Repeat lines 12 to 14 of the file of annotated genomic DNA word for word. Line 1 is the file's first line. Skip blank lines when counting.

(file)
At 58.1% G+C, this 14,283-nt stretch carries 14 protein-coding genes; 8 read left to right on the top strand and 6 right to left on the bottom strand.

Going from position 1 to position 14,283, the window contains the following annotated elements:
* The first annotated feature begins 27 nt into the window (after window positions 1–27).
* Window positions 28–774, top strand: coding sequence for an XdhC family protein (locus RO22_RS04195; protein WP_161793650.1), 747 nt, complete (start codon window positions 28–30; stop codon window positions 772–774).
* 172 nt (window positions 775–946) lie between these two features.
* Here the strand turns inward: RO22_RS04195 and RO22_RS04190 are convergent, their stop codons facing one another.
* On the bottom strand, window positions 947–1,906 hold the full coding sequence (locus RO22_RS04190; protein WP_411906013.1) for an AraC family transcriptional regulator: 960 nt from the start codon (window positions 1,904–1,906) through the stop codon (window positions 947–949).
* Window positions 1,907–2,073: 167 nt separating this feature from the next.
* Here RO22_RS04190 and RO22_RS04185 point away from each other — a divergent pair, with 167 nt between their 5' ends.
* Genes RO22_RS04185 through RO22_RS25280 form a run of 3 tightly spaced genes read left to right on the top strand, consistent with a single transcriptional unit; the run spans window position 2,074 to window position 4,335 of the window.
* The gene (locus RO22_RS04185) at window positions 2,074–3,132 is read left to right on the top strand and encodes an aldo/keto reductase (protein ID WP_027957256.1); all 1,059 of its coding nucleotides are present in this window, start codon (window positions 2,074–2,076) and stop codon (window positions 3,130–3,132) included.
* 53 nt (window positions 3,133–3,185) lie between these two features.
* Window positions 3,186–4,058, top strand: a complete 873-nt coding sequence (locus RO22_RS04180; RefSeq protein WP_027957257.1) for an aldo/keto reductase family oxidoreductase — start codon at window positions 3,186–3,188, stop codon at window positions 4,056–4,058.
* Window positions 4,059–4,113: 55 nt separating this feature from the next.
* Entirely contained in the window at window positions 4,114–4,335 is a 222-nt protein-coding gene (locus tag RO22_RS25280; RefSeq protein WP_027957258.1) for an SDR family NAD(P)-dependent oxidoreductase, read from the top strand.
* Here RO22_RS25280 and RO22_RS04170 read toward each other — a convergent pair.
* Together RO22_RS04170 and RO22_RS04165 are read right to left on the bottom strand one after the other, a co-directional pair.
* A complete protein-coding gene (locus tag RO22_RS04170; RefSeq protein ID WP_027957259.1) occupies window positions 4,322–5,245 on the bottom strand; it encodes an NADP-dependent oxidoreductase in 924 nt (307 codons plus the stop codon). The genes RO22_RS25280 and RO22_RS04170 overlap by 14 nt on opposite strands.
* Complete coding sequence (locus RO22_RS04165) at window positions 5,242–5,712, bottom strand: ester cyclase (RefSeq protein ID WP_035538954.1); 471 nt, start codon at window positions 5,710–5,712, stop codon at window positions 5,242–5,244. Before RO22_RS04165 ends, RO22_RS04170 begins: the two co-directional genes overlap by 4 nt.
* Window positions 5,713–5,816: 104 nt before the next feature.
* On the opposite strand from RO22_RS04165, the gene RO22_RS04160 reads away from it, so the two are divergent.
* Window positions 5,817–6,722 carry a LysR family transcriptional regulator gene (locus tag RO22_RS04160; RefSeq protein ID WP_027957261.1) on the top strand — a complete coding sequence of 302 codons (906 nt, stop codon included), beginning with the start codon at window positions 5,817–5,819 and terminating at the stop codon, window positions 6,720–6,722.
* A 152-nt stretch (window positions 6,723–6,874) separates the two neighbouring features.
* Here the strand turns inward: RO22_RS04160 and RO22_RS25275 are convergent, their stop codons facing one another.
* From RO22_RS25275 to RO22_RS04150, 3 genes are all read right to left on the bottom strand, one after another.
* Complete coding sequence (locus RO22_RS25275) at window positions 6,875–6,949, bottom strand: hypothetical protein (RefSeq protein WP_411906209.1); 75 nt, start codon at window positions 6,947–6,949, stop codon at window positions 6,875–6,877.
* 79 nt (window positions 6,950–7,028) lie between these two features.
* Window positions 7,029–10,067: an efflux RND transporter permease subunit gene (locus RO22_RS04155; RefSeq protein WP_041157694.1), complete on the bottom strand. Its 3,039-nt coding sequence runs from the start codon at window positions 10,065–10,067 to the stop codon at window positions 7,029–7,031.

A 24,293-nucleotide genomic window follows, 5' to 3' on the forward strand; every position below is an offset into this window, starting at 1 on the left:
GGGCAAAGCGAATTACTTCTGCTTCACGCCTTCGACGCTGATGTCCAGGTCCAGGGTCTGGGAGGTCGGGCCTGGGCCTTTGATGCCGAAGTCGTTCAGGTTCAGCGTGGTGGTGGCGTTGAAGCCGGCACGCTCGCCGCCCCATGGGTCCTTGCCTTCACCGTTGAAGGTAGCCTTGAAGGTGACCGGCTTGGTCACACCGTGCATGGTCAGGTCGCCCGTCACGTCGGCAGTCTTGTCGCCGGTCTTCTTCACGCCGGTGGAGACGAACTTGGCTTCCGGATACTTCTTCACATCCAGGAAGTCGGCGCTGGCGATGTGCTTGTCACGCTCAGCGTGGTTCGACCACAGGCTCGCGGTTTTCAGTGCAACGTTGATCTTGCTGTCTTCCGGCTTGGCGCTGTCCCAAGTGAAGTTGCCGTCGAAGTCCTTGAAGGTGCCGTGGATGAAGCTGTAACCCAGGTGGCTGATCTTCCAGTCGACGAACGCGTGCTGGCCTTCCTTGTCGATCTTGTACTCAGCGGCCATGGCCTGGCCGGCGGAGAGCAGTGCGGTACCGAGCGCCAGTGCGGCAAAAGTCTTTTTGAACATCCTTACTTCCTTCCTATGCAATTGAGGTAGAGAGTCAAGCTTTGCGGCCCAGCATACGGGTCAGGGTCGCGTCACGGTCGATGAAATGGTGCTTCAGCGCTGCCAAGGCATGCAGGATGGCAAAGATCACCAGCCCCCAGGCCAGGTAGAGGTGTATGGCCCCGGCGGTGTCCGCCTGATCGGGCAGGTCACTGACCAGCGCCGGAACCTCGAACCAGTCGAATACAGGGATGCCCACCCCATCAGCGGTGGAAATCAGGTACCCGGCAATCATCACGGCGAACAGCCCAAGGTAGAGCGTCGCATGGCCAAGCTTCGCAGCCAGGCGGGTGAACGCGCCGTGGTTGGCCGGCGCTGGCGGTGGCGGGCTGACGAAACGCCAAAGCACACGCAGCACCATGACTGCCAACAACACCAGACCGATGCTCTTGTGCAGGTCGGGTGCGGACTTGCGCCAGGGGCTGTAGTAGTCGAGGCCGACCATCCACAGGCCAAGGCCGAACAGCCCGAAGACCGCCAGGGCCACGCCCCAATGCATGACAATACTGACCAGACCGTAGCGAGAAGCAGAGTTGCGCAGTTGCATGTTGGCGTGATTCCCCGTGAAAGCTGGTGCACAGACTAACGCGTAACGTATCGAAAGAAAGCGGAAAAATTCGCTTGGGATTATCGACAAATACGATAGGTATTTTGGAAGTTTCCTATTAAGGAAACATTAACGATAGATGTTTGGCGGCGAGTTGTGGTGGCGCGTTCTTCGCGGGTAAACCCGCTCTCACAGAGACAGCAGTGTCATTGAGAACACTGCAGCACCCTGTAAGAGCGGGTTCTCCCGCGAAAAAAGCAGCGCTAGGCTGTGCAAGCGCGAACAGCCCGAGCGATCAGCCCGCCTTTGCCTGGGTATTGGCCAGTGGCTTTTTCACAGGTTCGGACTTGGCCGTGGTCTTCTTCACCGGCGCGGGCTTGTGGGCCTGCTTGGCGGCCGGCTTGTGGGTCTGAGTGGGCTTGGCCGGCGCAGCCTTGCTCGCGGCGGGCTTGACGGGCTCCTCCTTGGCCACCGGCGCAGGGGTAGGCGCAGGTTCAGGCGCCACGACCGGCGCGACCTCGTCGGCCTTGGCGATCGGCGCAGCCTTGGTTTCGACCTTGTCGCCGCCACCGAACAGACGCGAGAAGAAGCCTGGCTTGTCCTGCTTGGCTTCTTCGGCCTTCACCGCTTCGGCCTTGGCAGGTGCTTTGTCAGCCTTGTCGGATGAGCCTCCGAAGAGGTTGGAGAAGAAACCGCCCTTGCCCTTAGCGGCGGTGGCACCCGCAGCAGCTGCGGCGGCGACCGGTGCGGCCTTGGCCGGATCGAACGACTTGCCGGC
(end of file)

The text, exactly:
* 53 nt (window positions 3,133–3,185) lie between these two features.
* Window positions 3,186–4,058, top strand: a complete 873-nt coding sequence (locus RO22_RS04180; RefSeq protein WP_027957257.1) for an aldo/keto reductase family oxidoreductase — start codon at window positions 3,186–3,188, stop codon at window positions 4,056–4,058.
* Window positions 4,059–4,113: 55 nt separating this feature from the next.